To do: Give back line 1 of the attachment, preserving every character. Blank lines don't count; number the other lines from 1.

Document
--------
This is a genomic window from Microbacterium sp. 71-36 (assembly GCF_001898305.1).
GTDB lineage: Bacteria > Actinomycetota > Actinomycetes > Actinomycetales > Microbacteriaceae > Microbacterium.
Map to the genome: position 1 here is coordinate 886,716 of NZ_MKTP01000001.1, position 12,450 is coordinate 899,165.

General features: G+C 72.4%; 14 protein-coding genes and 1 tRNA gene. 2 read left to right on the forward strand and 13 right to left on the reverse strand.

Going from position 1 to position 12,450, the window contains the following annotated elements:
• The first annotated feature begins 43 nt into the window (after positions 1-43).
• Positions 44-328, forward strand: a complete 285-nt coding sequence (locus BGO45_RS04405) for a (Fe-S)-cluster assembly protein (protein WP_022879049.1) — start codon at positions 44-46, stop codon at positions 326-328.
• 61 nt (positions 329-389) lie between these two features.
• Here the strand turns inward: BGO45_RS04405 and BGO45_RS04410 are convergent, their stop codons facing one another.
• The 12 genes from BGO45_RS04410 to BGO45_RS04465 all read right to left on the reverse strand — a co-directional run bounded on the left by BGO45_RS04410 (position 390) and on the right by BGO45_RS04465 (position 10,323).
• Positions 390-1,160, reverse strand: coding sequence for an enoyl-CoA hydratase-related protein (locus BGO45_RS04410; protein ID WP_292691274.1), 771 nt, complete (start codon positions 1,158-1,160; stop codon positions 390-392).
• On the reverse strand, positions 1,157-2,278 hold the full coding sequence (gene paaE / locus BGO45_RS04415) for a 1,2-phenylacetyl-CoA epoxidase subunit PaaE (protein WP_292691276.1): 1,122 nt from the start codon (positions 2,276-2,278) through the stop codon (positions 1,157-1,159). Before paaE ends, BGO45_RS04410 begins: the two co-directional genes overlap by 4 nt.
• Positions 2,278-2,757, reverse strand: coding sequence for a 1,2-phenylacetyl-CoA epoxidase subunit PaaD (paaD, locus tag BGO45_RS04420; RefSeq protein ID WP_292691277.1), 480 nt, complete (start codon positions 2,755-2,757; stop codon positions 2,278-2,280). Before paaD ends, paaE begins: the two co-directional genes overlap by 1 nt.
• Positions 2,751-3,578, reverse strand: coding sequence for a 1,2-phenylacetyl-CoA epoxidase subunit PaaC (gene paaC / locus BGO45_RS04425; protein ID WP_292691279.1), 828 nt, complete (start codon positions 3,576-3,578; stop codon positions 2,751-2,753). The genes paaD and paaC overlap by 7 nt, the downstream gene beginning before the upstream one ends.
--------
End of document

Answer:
This is a genomic window from Microbacterium sp. 71-36 (assembly GCF_001898305.1).